An issue touched on earlier in this piece is highlighted by both these examples; investors dislike compensation that isn’t properly tied to performance. For Intertek a guaranteed cash bonus and for Bed Bath & Beyond a modest ROIC goal set the hurdles too low. The quantum of CEO pay at Bed Bath & Beyond was clearly also a problem, failing both internal and external comparisons. Calvert also mentions the issue of overly short-term focus in compensation. “Companies anticipating close scrutiny that do not proactively discuss and disclose the relationship between pay and performance to their shareholders may find that this creates a void,” says Kroll. “This will be particularly important in years in which a company’s total shareholder return (TSR) is lagging.”
The push in recent years for companies to extend LTIP performance measures beyond the minimum of three years highlights frustration over this, and many other issues are coming to the fore. As Little points out, “So far this reporting season, we’ve seen low votes or negative voting recommendations from ISS/IVIS where there has been an unexplained or unjustified reduction in LTIP targets, a perceived misalignment of performance and pay outcomes, or where companies have given insufficient retrospective bonus target disclosure.”
What the experts think
As well as looking at what investor’s rationale says about compensation we’ve asked some industry experts why they think investors have started to vote more aggressively and ways that companies might avoid the embarrassment of a receiving a negative vote on pay.
Say on Pay Voting continues to be a hot topic with more investors willing to vote against. Why is this the case– are investors getting stricter or are issuers failing in their disclosure or simply paying their boards too much?
Willis Towers Watson UK
Alex Little, Senior Consultant
Negative voting seems to continue to centre on pay and performance and, in particular, ensuring performance targets are sufficiently stretching and pay outs are warranted.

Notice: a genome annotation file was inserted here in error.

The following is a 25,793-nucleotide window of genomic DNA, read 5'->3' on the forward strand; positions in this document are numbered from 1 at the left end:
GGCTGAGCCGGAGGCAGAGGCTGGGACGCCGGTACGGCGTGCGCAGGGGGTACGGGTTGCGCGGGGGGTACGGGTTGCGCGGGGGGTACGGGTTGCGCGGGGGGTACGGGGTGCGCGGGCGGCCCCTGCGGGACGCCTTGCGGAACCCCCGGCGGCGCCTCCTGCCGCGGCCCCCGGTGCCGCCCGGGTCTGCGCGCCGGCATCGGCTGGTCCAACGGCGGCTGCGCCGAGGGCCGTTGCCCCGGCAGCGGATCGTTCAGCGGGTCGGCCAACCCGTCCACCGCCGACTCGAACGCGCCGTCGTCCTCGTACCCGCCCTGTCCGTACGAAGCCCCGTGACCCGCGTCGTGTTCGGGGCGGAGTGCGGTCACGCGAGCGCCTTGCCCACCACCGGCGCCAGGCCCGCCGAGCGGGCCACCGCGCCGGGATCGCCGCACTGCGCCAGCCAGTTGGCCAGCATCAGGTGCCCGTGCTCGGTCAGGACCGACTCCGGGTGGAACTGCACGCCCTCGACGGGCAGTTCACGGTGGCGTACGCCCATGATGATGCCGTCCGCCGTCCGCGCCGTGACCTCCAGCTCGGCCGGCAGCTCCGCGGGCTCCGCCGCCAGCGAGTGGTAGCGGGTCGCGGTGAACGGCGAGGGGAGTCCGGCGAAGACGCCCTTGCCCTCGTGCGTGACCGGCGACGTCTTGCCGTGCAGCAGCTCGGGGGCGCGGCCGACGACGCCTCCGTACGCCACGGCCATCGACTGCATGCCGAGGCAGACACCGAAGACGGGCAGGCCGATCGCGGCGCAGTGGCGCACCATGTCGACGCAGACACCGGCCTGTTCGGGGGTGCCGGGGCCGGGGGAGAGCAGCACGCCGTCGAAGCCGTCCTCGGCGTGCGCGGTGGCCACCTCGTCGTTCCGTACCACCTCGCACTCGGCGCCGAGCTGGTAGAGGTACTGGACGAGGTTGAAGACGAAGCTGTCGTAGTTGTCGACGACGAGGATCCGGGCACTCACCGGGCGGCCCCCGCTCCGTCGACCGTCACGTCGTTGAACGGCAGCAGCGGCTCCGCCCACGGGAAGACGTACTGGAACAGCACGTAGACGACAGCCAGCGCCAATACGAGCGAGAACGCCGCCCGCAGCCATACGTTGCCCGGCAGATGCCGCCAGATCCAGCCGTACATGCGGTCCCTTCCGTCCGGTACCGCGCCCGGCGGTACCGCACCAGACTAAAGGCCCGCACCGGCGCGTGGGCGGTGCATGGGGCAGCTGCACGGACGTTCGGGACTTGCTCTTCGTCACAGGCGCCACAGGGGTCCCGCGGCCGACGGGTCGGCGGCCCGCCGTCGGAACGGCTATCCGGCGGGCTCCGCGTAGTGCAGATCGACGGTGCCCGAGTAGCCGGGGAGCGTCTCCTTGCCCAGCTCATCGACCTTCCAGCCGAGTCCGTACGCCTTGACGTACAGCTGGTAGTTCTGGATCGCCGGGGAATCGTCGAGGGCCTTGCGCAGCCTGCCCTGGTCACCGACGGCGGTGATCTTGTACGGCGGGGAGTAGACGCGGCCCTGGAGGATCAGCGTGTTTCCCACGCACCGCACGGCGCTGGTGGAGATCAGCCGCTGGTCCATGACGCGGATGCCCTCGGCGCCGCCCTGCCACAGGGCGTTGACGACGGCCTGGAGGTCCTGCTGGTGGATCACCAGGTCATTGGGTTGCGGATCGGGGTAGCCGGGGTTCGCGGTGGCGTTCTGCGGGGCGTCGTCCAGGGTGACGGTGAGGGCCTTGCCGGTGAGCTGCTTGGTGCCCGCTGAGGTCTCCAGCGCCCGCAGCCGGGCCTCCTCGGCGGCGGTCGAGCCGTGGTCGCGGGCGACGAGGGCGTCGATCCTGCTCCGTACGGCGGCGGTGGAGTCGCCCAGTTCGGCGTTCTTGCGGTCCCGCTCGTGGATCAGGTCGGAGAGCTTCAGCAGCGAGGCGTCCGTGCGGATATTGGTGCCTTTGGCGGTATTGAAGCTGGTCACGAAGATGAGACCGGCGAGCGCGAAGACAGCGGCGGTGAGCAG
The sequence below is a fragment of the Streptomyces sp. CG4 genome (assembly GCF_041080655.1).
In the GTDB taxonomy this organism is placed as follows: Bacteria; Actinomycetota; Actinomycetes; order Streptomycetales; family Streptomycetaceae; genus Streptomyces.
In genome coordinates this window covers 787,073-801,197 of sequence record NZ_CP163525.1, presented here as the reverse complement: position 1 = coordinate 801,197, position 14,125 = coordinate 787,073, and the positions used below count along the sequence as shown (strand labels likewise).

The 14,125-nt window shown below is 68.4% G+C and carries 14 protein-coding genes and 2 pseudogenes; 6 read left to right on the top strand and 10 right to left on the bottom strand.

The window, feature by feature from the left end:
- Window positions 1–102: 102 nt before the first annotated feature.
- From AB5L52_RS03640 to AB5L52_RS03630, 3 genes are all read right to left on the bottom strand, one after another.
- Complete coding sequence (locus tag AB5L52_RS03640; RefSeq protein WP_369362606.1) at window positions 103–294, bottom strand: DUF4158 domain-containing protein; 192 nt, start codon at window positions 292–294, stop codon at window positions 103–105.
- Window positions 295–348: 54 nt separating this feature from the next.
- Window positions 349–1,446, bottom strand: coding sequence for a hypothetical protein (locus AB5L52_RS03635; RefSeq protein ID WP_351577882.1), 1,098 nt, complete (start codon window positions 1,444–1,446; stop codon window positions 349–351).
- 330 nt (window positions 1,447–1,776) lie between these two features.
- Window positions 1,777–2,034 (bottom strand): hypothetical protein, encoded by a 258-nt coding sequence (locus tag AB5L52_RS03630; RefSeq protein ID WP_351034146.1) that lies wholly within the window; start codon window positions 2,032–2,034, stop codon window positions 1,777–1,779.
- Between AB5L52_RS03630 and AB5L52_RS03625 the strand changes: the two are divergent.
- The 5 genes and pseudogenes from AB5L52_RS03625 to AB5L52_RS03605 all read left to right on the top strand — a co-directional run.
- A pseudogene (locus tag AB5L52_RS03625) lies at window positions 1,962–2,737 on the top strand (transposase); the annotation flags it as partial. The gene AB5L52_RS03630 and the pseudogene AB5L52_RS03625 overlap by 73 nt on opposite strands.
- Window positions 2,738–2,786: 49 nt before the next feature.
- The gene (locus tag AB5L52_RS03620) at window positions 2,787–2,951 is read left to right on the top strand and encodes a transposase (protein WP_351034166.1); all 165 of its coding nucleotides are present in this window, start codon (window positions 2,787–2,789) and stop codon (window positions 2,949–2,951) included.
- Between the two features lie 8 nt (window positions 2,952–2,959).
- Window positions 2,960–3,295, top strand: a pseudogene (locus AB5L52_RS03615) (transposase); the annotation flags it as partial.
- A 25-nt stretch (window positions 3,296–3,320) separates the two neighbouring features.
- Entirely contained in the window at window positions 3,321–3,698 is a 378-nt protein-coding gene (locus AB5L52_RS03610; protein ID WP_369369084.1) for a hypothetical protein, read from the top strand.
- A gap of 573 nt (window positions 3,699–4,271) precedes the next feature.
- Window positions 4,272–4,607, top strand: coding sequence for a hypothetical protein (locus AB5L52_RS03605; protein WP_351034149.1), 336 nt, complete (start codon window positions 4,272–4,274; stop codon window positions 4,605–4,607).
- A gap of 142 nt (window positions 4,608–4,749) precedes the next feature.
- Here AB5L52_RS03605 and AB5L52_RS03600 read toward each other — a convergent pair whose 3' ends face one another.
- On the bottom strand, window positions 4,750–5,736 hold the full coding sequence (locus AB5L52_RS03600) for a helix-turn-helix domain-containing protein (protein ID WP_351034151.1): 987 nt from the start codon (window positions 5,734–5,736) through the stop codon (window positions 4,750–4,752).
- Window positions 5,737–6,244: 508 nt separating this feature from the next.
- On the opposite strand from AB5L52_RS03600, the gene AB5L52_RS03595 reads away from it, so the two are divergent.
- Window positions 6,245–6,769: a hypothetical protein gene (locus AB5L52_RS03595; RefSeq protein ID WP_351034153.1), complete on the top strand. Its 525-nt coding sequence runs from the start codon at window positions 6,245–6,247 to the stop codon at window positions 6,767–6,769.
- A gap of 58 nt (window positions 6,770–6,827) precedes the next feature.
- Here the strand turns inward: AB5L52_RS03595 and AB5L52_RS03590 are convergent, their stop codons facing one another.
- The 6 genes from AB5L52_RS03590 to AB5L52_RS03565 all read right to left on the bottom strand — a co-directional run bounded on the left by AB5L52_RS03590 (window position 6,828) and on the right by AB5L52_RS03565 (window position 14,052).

Willis Towers Watson US
James Kroll, Director
For those companies experiencing challenging say-on-pay votes, we have observed that the largest institutional investors have refined their voting procedures to take a closer look at pay and, specifically, the alignment of pay and performance.
Simply put, while many investors have a robust process for determining how they will vote on say-on-pay resolutions, companies should not be complacent and must ensure that they provide adequate information to shareholders to inform their say-on-pay vote decisions.
Michelle Tan, Principal
As the world becomes more connected and transparent, investors are better informed than ever before and are more comfortable opposing say on pay votes where they have concerns, there is also a growing willingness to import and export what investors see as better practices from one market to another.
What should issuers do to avoid the embarrassment of a negative vote on pay?
Korn Ferry – HayGroup
Tony Wu, Principal and Reward Services Leader
A pay program that is optimally aligned to business performance is important, but you can’t ignore the shareholder landscape in a post Say-on-Pay era. Continuous shareholder outreach and appropriate responsiveness to shareholder feedback as well as testing of the pay program against proxy voting guidelines will all be important considerations to successfully avoid a negative shareholder voting outcome. Equally important may also be detailed explanations within the CD&A rationalizing the “why” on any potentially controversial pay practices.
Willis Towers Watson UK
Alex Little, Senior Consultant
Given economic realities, companies may be justified in reducing targets. Where this is the case, we recommend devoting more time and effort this year to ensuring a strong explanation based on forecast performance.
Incremental improvements look as if they will continue to win you brownie points. If making changes to arrangements, we recommend engaging early with key shareholders to understand their concerns and incorporate their feedback.
Willis Towers Watson US
James Kroll, Director
Two actions can help companies. First, communicate with shareholders well in advance of the proxy season about important pay actions and design elements to open a line of communication. Second, ensure the feedback received and key points discussed are easily found in the company’s Compensation Discussion and Analysis (CD&A).
Michelle Tan, Principal
Engaging directly with shareholders to understand their concerns and educate them on the company’s pay philosophy and program is the single most effective proactive action a company can undertake.